I suppose it is because I have largely made my living these past 20 years with my voice -- though certainly not as a singer -- that I have come to value the sound of a voice and what it reveals; both when the voice is alive, and perhaps more importantly, when that speaker is no longer with us.
I also place a high value on photographs, yet I often think that our mind's eye has a much better memory than the mind's ear when it comes to remembering people. This is why I place such a high value on audio recordings I've managed to gather over the years. It also explains my profound regret that I don't have any audio of my younger brother Mike, who passed away much too young at age 34, and I only have scant audio of my good friend Bill Ginn, also gone away too young.
On the other hand, I am thankful for the fact I have for a number of years carried both a camera and an audio recorder, and that I have not been reluctant to use them. Though it might seem intrusive at first, most subjects eventually forget you're taking pictures or recording conversation. Certainly years or decades later, these visual and audio mementos will be treasured.
These days many of us already carry the tools we need built into our Smartphones. Learn to use these features and practice them regularly to gather your own photographs and sound recordings.
2012 is a year I won't forget.
My mother passed away on Mother's Day and my sister Brenda asked me to put together a video presentation to be played at her funeral. I was happy to oblige by drawing together various collected pictures and, more importantly, sound bites gathered over the final 10 years of her life. As time passes, we will have this to reinforce our memories of her life, the sound of her voice, and her always present laughter.
Over my 20 years in radio, I have collected almost two decades worth of interviews. One thing I have learned is to never discard this work. Sadly, in the beginning I would discard the parts of an interview which didn't make it through the editing process. I have since learned not to do that. So often something which might seem without value at the time becomes poignant at a later time; I guess it's much like the out-takes in movie making.
Of course, the most obvious lesson is to hang onto the finished projects. It's all too easy to become careless with these, misplacing them or even tossing them out. Don't do it!
During 2012 we also lost a former voice on Texas Public Radio in Charles Booker. I had a complicated friendship with Charles, to put it bluntly, I found him careless on the job. His politics worried me, and Charles never had to think about stepping on toes. It came naturally to him. That said, I must admit that he was also one of the most generous people I have ever met. And he also had a voice and presence which could take over a room (or microphone).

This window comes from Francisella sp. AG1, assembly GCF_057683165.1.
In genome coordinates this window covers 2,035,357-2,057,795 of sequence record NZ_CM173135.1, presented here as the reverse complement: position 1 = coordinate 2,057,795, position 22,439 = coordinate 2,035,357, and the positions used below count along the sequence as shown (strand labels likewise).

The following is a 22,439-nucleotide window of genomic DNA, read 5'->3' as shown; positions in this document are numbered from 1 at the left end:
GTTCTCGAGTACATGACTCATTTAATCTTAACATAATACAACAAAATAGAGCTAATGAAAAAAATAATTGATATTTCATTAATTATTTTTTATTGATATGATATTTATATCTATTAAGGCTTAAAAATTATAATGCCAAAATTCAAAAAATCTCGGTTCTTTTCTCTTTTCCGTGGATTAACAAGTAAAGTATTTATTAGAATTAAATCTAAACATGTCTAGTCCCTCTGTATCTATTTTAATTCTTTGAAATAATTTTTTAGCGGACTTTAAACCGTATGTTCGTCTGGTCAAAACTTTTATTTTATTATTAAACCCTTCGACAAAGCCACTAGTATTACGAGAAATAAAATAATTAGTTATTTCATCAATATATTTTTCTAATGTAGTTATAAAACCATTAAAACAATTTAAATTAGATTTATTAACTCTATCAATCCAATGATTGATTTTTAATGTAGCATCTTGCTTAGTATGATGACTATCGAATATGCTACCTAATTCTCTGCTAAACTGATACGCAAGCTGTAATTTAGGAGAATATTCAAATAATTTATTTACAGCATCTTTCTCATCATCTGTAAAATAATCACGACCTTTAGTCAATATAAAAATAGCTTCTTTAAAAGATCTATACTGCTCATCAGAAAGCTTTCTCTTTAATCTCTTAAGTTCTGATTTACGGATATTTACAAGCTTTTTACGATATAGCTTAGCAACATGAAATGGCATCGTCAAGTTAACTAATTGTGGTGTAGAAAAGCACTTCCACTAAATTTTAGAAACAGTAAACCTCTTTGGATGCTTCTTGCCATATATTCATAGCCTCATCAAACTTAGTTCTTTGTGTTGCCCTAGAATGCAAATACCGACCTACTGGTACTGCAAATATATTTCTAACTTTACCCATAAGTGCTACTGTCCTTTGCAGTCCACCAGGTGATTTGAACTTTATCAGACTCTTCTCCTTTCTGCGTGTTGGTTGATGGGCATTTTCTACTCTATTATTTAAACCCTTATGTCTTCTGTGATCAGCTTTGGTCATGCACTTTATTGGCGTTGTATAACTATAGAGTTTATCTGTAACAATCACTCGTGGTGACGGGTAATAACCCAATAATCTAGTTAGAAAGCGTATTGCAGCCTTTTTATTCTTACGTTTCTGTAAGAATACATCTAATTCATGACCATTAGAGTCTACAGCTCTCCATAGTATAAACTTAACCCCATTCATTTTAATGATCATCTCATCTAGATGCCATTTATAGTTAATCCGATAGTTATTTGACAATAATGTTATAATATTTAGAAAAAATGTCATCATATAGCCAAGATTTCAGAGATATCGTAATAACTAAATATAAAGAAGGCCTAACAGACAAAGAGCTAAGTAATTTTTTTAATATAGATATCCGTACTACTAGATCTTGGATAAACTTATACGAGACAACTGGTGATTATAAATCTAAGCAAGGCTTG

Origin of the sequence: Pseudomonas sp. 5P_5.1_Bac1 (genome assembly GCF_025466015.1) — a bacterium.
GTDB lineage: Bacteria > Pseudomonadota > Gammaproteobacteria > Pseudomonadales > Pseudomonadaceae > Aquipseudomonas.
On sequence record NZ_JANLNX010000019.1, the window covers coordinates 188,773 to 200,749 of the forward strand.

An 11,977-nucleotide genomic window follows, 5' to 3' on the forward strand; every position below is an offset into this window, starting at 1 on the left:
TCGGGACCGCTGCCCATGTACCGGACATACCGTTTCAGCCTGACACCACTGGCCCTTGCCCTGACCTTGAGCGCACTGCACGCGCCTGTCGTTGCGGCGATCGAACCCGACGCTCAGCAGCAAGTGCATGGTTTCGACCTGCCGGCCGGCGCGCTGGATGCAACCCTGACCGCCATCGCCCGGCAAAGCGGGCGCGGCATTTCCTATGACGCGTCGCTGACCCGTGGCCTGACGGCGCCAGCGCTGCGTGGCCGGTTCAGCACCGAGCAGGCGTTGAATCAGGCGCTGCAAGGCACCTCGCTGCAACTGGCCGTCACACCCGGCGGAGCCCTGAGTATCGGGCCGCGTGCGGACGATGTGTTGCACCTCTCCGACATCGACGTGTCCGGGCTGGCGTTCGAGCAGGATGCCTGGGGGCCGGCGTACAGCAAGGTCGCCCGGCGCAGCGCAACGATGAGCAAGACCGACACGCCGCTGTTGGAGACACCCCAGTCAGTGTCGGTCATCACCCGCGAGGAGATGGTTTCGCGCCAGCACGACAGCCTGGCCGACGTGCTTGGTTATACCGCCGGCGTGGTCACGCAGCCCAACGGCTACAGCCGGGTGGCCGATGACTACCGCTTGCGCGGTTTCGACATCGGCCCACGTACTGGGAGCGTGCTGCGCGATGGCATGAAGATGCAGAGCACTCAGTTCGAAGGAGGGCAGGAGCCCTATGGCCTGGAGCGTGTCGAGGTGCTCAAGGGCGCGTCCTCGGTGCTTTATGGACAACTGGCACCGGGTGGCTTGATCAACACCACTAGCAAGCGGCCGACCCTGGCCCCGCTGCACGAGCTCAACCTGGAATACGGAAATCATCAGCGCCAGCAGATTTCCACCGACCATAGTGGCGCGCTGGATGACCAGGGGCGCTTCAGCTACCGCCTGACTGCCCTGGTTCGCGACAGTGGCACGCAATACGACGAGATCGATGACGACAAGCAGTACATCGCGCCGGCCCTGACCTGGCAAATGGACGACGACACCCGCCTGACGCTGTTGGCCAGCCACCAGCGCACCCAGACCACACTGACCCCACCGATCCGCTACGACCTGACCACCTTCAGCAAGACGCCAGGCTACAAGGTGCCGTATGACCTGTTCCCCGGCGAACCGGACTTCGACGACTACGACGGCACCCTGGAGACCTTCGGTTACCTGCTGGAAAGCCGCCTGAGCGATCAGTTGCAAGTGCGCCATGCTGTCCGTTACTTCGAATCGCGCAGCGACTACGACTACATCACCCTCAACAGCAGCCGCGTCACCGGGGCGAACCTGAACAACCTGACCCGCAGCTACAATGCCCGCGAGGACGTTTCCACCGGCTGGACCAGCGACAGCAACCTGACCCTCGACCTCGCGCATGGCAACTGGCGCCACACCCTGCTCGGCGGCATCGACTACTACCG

Despite my earlier sermon about always having an audio recorder at the ready, I have no recordings of informal conversation with Charles. However, I found him more than willing (generous) in participating in a couple of radio projects.
Back in 2003, he agreed to assume the voice of H. L. Mencken for a program called Mencken, Bethlehem and Bach. I mixed together some of Mencken's writings on music, in particular his accounts of various visits to hear Bach performed in Bethlehem, PA, with a recording of Bach's "Mass in b," made by the Bethlehem Bach Choir. I often thought Charles had a bit of the bluster of Mencken, and like Mencken Charles loved language as only a writer can. Here's the opening segment to Mencken, Bethlehem and Bach.
In 2004 I invited various Texas Public Radio colleagues to join me in a celebration of American Christmas Songs. Most agreed, but asked me to write for them their 60-90 second scripts. With Charles I simply gave him the materials he needed and he did the writing himself, telling about the making of the classic "Rudolf, the Red-Nosed Reindeer" through fact, fable and good humor.
Once again, here's Charles Booker, a blast from the past.
Make sure your feet are tucked up under your chair, otherwise this blustery character of TPR just might step on your toes. RIP, Charles Booker.